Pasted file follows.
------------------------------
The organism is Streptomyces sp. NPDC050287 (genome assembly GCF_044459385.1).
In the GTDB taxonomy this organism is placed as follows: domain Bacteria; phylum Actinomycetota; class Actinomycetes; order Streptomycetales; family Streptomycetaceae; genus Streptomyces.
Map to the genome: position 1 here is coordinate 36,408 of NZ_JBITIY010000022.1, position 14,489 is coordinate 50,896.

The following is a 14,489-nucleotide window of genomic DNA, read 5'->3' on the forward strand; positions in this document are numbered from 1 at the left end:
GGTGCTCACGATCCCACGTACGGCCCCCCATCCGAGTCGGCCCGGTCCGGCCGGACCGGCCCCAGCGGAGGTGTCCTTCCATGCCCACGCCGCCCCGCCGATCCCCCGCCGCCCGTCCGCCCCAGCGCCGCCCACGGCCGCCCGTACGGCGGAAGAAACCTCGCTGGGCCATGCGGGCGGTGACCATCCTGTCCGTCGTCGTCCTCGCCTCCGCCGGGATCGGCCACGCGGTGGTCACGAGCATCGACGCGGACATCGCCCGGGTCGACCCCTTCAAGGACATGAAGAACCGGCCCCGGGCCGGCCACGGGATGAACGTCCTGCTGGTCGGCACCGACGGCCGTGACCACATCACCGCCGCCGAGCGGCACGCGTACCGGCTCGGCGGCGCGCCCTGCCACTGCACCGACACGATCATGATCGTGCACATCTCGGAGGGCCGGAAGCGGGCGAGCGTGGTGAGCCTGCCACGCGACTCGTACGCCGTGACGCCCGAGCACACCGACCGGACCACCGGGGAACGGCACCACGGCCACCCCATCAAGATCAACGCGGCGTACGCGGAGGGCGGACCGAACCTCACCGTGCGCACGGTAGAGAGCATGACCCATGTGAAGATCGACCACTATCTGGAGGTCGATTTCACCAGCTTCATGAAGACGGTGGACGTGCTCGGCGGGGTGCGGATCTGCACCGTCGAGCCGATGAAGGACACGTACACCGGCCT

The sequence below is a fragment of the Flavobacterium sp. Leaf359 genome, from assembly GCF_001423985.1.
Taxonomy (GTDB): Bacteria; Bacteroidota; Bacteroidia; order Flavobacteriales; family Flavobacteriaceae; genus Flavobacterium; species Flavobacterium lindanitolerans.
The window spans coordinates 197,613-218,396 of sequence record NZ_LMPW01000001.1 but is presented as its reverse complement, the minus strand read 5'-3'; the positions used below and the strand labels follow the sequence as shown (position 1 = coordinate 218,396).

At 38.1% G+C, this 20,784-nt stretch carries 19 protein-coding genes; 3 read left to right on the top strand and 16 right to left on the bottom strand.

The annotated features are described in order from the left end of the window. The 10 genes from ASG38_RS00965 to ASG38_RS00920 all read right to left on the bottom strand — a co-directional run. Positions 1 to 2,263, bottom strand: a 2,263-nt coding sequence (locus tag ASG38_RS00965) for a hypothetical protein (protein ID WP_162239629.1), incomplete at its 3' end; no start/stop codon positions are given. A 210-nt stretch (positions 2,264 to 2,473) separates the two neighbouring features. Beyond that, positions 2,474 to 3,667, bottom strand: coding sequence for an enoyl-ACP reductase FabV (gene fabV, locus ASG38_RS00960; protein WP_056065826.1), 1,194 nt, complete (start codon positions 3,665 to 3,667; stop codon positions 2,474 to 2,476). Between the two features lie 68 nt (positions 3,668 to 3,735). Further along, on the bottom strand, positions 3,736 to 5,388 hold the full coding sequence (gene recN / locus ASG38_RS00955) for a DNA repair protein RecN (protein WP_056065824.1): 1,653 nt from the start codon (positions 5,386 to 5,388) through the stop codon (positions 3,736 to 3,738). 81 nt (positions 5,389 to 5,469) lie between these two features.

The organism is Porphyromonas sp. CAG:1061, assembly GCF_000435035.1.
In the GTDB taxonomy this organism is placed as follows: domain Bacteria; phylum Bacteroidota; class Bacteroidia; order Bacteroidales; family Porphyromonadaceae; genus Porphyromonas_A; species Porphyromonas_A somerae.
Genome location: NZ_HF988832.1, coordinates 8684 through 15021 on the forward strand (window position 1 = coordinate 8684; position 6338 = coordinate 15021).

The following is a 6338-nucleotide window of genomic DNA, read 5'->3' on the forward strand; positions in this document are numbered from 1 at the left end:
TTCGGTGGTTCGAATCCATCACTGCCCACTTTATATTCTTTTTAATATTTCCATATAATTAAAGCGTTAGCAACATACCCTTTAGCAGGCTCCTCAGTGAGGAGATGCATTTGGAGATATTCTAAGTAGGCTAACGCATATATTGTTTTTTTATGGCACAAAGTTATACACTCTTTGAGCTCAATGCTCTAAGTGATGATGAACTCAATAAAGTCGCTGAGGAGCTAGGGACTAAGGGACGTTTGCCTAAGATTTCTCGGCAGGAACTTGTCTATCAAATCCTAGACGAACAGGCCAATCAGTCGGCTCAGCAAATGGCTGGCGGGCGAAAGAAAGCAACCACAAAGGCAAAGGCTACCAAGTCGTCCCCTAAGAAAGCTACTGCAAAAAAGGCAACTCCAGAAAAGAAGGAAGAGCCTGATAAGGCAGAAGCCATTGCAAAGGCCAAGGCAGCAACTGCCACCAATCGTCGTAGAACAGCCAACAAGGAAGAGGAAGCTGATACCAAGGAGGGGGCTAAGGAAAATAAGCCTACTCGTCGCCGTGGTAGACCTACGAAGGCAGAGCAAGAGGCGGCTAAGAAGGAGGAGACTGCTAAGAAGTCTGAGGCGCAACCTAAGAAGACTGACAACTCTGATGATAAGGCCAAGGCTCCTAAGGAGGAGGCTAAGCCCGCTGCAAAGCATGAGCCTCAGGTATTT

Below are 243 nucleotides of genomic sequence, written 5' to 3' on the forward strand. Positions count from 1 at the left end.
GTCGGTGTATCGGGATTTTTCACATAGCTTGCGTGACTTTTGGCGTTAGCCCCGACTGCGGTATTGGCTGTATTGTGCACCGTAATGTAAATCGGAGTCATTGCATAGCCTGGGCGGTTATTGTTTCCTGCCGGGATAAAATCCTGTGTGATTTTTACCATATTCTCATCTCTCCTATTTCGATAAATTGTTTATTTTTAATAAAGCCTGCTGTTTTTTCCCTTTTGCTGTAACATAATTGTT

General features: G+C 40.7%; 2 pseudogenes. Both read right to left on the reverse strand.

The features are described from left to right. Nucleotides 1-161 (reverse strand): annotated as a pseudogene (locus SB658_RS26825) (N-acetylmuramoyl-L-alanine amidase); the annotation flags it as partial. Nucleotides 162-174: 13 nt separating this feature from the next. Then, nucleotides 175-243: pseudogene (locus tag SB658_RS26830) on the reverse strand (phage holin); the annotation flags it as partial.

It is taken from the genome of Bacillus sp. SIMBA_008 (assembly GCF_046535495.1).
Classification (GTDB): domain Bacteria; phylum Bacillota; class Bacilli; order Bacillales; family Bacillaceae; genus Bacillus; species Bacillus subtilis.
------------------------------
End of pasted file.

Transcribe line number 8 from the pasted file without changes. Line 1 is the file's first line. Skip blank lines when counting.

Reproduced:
The window spans coordinates 197,613-218,396 of sequence record NZ_LMPW01000001.1 but is presented as its reverse complement, the minus strand read 5'-3'; the positions used below and the strand labels follow the sequence as shown (position 1 = coordinate 218,396).